With the fifth anniversary of GDPR being tomorrow, Rebecca Harper, Head of Cybersecurity Analysis at ISMS.online reflects on the last five years, and what the future looks like for GDPR compliance.
Rebecca Harper, Head of Cybersecurity Analysis at ISMS.online, says:
“GDPR has undoubtedly brought about a significant change in how organizations collect, process, and protect personal data. It has given individuals more control over their data, established higher data protection standards across the EU, and influenced standards globally.
“Although the GDPR is an EU regulation, its extraterritorial reach has meant that many organizations worldwide had to comply with its provisions if they handled EU citizens’ data. This has sparked a global conversation about privacy and data protection, leading to increased awareness and improved data practices beyond the EU.
“The GDPR has also harmonized data protection laws across EU member states, replacing the previous patchwork of national regulations. This simplification has been hugely beneficial for privacy professionals and businesses, as it provides a unified framework and consistent standards for compliance. The benefits of such an approach are many; harmonizing more standards in this way would positively impact businesses, enforcement and understanding.
“The regulation has also increased awareness about data privacy among individuals and organizations. It has made companies more accountable for how they handle personal data and has given regulators more power to enforce compliance and impose fines for non-compliance.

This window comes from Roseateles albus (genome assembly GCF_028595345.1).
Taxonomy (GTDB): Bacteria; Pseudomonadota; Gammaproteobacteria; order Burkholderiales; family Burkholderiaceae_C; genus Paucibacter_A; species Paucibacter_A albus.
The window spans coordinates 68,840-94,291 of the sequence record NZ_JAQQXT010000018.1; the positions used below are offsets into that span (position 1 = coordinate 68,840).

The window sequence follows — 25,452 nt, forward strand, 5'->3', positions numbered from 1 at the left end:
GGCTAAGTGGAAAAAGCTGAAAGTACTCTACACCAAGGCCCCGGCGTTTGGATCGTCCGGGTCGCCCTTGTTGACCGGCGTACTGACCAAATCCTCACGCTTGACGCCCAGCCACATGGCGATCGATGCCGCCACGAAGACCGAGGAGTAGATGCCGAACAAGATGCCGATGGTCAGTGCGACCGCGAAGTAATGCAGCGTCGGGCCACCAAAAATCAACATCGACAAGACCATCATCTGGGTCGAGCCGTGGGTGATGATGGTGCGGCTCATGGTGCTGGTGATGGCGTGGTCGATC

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“While the GDPR imposes obligations on organizations, it also presents business opportunities. Compliance with the GDPR empowers organizations to enhance consumer trust and reputation and realize a competitive advantage, which is highly valuable for organizations looking to win business and drive revenues.
“However, while some high-profile penalties have been issued due to organizations failing to meet the requirements of GDPR, notably Meta’s record $1.3 billion fine today, the fines have been less frequent and smaller than anticipated. And some have even been reduced after appeal, which doesn’t send the strongest message to organizations to take data privacy seriously. This does beg the question of whether GDPR has been a toothless tiger in terms of enforcement.
“With the UK currently reviewing the Data Protection and Digital Information (No. 2) Bill, which would be a significant move away from GDPR, it will be interesting to see how the lack of harmonization with the EU will impact businesses and the level of complexity, such significantly different standards will have on companies operationally, financially, and competitively within the broader EU markets.”
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